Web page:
Star Wars: Episode I - Battle for Naboo
Windows - 2001
Description of Star Wars: Episode I - Battle for Naboo
They call me Gav
In Battle for Naboo, you play Lieutenant Gavyn Sykes ("that's Gavyn with a 'y'," he says, as a great icebreaker with the ladies), a member of the Royal Security Forces on the planet Naboo. For anyone who was alive and over the age of three in the year 1999, you'll probably recognize "Naboo" as a planet from the slightly successful Star Wars: Episode One movie released that year. LucasArts has just released a flight action game based on the events in said movie; it's arriving a bit late and using a game engine more than a little old, but let's not make any snap judgments just yet.
The timeline for the game parallels the movie, except as Sykes, you get to see and combat first-hand the Trade Federation's occupation of Naboo after the adolescent Queen has since gone running off to develop a crush on pre-pubescent Anakin Skywalker, who later becomes Mr. Bombad Scary Darth Vader. The tale spun throughout the game is the usual Star Wars melodrama that we love to get carried away with - daring rescues, betrayal, and the big fight at the end (the attack on the Droid Control Ship, as seen in the movie), although with no between mission cutscenes or really interesting primary characters, it never becomes too involving.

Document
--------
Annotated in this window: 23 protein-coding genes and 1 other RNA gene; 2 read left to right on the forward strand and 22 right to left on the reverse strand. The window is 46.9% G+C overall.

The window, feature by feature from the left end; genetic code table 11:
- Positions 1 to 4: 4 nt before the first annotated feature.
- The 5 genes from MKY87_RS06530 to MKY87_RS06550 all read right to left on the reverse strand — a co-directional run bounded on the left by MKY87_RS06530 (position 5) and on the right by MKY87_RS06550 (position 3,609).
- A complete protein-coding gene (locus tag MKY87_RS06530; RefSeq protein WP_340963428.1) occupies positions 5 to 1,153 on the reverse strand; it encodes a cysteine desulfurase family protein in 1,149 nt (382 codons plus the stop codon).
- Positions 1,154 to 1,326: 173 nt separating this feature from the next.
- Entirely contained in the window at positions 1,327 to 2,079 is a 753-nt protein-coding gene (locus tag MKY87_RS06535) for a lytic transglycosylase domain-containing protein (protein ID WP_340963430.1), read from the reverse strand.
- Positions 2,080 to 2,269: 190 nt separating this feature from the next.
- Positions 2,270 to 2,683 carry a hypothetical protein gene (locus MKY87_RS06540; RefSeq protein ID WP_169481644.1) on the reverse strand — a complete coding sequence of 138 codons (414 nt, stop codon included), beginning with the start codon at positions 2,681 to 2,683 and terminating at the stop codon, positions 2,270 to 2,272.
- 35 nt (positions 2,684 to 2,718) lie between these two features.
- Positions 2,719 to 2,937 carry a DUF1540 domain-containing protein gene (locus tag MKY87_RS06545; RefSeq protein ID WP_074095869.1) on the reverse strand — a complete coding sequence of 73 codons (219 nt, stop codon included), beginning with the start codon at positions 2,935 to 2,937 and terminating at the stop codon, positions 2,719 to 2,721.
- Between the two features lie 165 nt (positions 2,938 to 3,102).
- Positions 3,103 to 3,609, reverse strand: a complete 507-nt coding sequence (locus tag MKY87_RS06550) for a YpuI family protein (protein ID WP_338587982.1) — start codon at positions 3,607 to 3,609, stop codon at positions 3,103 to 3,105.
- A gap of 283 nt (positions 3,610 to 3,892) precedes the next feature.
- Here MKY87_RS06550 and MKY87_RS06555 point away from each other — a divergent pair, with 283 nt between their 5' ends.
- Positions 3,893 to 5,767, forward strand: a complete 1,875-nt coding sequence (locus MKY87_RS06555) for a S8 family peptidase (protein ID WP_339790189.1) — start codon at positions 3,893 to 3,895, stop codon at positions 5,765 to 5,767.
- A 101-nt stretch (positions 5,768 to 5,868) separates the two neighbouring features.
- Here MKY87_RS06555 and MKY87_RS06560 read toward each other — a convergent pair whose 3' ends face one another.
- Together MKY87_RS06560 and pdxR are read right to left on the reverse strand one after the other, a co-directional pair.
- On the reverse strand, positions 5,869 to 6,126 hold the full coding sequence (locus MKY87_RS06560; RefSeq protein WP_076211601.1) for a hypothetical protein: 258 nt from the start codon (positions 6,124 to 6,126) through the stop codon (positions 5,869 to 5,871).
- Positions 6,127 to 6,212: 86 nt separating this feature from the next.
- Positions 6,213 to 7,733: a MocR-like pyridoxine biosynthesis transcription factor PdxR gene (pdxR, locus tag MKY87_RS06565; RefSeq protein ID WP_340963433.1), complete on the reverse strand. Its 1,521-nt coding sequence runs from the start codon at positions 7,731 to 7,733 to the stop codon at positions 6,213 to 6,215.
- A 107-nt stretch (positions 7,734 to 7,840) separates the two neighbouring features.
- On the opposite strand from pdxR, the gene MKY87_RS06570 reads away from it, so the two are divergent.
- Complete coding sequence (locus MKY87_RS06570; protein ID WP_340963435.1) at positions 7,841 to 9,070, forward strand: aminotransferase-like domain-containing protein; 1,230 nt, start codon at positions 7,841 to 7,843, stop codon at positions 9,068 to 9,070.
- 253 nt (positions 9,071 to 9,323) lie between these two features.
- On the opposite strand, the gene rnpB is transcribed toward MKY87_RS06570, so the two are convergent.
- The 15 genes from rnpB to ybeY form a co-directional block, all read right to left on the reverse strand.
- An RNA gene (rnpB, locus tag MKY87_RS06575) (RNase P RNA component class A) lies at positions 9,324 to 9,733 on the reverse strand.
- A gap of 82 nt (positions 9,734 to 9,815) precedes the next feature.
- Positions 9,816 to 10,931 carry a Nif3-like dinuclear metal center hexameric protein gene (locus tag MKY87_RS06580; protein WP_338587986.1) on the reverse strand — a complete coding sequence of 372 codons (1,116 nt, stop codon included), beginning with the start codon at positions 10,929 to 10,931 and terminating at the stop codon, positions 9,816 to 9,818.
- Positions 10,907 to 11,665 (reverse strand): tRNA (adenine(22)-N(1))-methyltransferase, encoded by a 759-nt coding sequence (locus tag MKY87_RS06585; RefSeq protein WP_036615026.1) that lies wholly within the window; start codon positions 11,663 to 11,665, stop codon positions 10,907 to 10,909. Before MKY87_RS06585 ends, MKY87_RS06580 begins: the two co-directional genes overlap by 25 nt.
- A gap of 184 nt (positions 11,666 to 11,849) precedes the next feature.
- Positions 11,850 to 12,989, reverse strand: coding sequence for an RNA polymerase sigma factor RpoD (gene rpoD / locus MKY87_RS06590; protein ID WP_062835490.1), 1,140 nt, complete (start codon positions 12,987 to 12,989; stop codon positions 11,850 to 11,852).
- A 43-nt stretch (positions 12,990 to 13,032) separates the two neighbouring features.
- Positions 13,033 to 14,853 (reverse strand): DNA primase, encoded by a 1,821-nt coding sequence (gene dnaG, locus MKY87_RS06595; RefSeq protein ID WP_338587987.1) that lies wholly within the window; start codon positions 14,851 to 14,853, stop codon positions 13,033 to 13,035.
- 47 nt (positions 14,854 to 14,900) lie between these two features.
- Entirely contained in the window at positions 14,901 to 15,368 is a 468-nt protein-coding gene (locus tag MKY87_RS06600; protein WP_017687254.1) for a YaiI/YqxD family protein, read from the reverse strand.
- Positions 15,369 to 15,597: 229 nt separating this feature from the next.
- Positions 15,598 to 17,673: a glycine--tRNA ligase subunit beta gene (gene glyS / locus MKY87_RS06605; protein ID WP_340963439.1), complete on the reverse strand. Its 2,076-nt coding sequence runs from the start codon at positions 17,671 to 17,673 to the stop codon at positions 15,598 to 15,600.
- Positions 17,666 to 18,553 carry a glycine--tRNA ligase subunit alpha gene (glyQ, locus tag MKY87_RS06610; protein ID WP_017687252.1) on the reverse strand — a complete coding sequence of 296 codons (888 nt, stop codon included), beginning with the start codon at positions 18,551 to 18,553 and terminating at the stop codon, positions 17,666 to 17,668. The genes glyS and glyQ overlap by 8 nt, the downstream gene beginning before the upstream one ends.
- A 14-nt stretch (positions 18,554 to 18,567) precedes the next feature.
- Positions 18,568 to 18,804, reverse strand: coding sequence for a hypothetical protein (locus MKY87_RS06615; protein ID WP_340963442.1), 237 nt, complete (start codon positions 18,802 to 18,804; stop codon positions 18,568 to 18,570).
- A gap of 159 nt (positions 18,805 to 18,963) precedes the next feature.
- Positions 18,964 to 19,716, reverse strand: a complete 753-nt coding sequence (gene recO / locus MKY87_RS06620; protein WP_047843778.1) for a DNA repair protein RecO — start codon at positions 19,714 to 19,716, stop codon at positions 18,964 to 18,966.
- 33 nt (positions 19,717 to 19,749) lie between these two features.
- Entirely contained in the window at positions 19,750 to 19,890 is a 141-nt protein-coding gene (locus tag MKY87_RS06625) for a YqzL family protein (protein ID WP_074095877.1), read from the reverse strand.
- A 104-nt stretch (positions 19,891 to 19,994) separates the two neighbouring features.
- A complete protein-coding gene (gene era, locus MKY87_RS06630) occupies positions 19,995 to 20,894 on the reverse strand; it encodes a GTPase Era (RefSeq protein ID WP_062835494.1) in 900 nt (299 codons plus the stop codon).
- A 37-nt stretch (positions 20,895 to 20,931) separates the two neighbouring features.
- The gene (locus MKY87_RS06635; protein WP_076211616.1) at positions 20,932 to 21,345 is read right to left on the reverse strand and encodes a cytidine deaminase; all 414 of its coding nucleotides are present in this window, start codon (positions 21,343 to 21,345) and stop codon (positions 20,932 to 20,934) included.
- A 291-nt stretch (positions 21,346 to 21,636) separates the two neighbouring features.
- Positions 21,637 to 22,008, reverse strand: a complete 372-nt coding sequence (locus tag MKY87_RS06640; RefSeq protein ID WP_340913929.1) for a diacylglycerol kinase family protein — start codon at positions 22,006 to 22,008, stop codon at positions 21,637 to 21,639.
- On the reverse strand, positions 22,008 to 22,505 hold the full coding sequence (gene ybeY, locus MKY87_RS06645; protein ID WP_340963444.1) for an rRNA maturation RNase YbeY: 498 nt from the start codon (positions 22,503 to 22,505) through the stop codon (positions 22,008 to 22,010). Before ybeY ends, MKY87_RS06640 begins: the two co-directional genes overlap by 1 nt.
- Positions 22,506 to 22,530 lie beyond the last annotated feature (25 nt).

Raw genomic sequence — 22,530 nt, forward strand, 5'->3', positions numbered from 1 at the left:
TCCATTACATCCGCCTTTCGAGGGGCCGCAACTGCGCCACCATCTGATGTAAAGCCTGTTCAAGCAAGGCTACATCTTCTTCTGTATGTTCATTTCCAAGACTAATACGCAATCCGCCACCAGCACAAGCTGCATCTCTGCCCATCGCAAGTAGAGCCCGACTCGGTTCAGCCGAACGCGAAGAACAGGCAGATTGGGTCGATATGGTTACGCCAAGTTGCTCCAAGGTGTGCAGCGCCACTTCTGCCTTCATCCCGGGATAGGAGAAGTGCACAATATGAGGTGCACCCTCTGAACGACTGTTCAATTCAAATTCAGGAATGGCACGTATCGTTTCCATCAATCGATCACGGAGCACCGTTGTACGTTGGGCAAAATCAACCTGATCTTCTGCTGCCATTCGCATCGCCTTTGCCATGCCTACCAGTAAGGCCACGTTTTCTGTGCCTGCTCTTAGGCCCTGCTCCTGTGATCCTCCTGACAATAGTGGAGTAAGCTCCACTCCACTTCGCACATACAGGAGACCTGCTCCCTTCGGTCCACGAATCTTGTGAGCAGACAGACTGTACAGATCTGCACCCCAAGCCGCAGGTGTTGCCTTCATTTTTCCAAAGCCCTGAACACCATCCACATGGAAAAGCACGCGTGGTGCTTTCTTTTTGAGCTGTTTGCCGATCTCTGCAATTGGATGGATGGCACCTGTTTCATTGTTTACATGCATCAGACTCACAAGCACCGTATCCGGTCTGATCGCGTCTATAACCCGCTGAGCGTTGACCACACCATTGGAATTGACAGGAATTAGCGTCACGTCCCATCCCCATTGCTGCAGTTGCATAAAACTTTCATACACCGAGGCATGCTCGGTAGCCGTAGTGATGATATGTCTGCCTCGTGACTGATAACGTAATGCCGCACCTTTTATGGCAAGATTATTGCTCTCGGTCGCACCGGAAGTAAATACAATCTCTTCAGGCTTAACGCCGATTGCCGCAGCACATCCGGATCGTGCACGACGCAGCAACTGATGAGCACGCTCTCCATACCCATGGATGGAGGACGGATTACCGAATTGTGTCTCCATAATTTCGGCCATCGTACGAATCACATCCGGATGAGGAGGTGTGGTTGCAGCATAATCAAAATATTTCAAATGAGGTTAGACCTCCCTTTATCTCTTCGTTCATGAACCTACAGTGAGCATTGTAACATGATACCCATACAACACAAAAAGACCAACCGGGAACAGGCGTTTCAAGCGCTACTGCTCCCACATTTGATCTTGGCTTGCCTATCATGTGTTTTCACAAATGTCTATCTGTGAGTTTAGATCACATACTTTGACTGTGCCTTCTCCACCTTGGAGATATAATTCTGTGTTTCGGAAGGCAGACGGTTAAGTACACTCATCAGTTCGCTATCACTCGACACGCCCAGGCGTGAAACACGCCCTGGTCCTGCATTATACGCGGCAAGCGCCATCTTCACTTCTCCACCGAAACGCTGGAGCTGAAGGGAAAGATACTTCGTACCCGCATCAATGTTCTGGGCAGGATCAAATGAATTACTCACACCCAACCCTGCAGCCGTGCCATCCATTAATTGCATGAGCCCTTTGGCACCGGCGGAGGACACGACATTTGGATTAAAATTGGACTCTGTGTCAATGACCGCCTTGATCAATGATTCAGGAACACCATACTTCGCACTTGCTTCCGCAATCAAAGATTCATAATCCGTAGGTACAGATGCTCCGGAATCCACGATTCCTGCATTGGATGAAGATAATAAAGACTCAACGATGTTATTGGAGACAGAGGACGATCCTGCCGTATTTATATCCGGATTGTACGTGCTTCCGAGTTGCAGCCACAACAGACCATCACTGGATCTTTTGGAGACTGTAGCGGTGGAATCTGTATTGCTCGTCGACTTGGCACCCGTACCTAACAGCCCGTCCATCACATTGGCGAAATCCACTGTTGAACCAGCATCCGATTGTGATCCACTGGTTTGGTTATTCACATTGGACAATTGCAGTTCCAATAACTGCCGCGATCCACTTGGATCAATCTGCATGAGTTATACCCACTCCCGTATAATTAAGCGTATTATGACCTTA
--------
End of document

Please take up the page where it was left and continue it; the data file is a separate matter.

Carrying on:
All missions begin with a brief briefing concerning objectives, and then it's on to craft selection. Initially, there's only one craft choice, but more become available as the game progresses and minor upgrades also get fitted, such as improving your shields, lasers or missiles. A neat feature is the ability to change craft mid-missions, but this is only possible when you reach a hangar. At that point, you will often have a clear-cut choice in how you want your role in the mission to proceed; for example, you may begin in a hover-vehicle providing ground support in an escort mission. Once at the hangar, you can then switch to either an aircraft or boat vessel depending on what's available and continue in your new position.
Battle for Naboo is actually a quasi-sequel to 1998's Rogue Squadron, so anyone familiar with that title will know much of what to expect here. The game was once again developed more with the console market in mind (and was, in fact, released several months ago on the N64), and this won't surprise the more experienced PC gamers who play it. In simplistic console style, the missions are very linear and carry you along with little to no brainpower required. Your commander will often tell you what to do over the comms, such as "destroy those turrets" or "protect the convoy" but you can occasionally deviate, usually by specifically rescuing a civilian when it's not your primary objective. Sometimes you'll get a reward in the guise of a ship system upgrade.
Since there are a few dead ends and usually very large areas in levels, your radar and "objective finder" are imperative instruments. If you're sometimes not sure where to go, you can always follow the orange-colored wedge shape on your radar to lead you to where you're supposed to be. Other than that, the radar is a very simple 2D representation of your surroundings, with a limited color code system of green equals friendly and red being the enemy. This becomes an infuriating problem for several reasons: one, without any idea what type of enemy a red dot is (structure, defense turret, craft etc.), the mess of red on the radar becomes very confusing and makes most missions impossible to complete until you've died a few times and learned the layout.